Jon Saxe ended a 29-year career at Hoffmann-La Roche (Nutley, NJ) as head of licensing and corporate development to lead Synergen (Boulder, CO) toward what was hoped to be its profitable phase. From 1989 to 1993, as president and CEO, he steered toward the market Synergen's lead product, Antril (recombinant interleukin-1 receptor antagonist; IL-1ra), indicated for rheumatoid arthritis and septic shock. The company established state-of-the-art production facilities and put in place extensive sales machinery for the drug. Unfortunately, Antril—like so many other sepsis drugs—did not get to market at this stage. The promising results of early phase 2 trials were not reproduced in subsequent studies and, by July 1993, the trials for sepsis were stopped and marketing applications withdrawn. Two weeks later, the company had laid off 60% of its staff and completely restructured its operations. (Click here for profile and advice for entrepreneurs.)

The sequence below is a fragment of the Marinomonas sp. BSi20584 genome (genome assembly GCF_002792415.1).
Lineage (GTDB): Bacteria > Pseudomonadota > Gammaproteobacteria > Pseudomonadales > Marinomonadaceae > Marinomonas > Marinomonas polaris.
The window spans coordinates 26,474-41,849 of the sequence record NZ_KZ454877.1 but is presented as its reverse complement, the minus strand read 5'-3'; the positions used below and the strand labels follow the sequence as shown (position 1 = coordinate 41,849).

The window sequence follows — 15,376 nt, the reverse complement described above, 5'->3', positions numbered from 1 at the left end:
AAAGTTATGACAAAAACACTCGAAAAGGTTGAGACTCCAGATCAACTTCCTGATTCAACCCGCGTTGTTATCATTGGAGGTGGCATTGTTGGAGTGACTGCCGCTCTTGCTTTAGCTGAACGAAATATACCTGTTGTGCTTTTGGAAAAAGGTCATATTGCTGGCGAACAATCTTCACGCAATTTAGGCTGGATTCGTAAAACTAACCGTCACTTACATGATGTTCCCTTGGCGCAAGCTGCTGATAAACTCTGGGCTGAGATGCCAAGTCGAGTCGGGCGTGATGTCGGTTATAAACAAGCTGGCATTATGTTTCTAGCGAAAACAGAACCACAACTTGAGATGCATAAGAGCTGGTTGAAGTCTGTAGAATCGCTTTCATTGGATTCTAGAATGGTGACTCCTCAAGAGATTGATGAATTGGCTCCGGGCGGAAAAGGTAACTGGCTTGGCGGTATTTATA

Saxe had already left the company by then, and largely avoided having his reputation tarnished by the events that eventually saw Synergen absorbed, pretty much without a trace, into Amgen (Thousand Oaks, CA)—which recently launched Antril as Kineret, for the treatment of rheumatoid arthritis.
Since leaving Synergen, Saxe has put his experiences, both good and bad, to use on behalf of a host of other young companies, initially as a consultant to venture capital firms and their portfolio investments. He has also become involved at board level in a vast array of ventures. Saxe is an “outside-in” kind of entrepreneur, channeling to each of the numerous companies on whose boards he sits a set of personal collected experiences, in particular his intimate involvement in both sides of pharmaceutical–biotechnology deal making. After serving as a director of humanized antibody company Protein Design Laboratories (PDL; Fremont, CA), he became its president between 1995 and 1999. He retained his directorship at infectious disease outfit Ribogene (Hayward, CA) when it merged with Cypros Pharmaceuticals (Carlsbad, CA) to become Questcor Pharmaceuticals. Saxe believes that the principles of sound business practice know no boundaries in biotechnology. Hence the companies he is currently involved with span specialty medicines, genomics, ophthalmic drugs and diagnostics, immunopharmaceuticals, and drug delivery, to name but a few.